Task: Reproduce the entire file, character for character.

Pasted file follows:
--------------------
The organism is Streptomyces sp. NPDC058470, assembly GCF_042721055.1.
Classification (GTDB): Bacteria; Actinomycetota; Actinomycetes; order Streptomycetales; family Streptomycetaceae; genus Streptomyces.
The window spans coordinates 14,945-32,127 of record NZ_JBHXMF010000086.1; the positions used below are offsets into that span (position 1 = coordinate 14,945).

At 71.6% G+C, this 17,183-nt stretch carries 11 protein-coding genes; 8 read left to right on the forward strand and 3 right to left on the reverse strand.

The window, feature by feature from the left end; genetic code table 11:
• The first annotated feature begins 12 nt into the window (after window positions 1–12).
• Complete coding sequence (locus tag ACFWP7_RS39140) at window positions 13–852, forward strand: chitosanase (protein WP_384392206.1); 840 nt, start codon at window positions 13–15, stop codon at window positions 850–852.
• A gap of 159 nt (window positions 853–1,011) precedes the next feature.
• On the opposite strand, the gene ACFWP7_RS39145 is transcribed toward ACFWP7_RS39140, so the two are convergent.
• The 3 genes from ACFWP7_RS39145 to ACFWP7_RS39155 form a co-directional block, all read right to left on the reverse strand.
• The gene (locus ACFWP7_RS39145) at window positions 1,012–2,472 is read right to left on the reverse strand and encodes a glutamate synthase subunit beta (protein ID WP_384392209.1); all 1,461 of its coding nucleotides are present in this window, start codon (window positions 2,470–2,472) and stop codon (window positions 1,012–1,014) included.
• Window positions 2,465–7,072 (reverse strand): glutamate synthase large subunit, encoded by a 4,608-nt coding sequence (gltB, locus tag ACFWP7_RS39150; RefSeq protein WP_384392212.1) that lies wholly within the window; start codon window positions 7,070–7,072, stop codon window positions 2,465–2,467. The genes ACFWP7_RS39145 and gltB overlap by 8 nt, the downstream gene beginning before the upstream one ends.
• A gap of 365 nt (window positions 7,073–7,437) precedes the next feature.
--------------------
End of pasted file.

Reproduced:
The organism is Streptomyces sp. NPDC058470, assembly GCF_042721055.1.
Classification (GTDB): Bacteria; Actinomycetota; Actinomycetes; order Streptomycetales; family Streptomycetaceae; genus Streptomyces.
The window spans coordinates 14,945-32,127 of record NZ_JBHXMF010000086.1; the positions used below are offsets into that span (position 1 = coordinate 14,945).

At 71.6% G+C, this 17,183-nt stretch carries 11 protein-coding genes; 8 read left to right on the forward strand and 3 right to left on the reverse strand.

The window, feature by feature from the left end; genetic code table 11:
• The first annotated feature begins 12 nt into the window (after window positions 1–12).
• Complete coding sequence (locus tag ACFWP7_RS39140) at window positions 13–852, forward strand: chitosanase (protein WP_384392206.1); 840 nt, start codon at window positions 13–15, stop codon at window positions 850–852.
• A gap of 159 nt (window positions 853–1,011) precedes the next feature.
• On the opposite strand, the gene ACFWP7_RS39145 is transcribed toward ACFWP7_RS39140, so the two are convergent.
• The 3 genes from ACFWP7_RS39145 to ACFWP7_RS39155 form a co-directional block, all read right to left on the reverse strand.
• The gene (locus ACFWP7_RS39145) at window positions 1,012–2,472 is read right to left on the reverse strand and encodes a glutamate synthase subunit beta (protein ID WP_384392209.1); all 1,461 of its coding nucleotides are present in this window, start codon (window positions 2,470–2,472) and stop codon (window positions 1,012–1,014) included.
• Window positions 2,465–7,072 (reverse strand): glutamate synthase large subunit, encoded by a 4,608-nt coding sequence (gltB, locus tag ACFWP7_RS39150; RefSeq protein WP_384392212.1) that lies wholly within the window; start codon window positions 7,070–7,072, stop codon window positions 2,465–2,467. The genes ACFWP7_RS39145 and gltB overlap by 8 nt, the downstream gene beginning before the upstream one ends.
• A gap of 365 nt (window positions 7,073–7,437) precedes the next feature.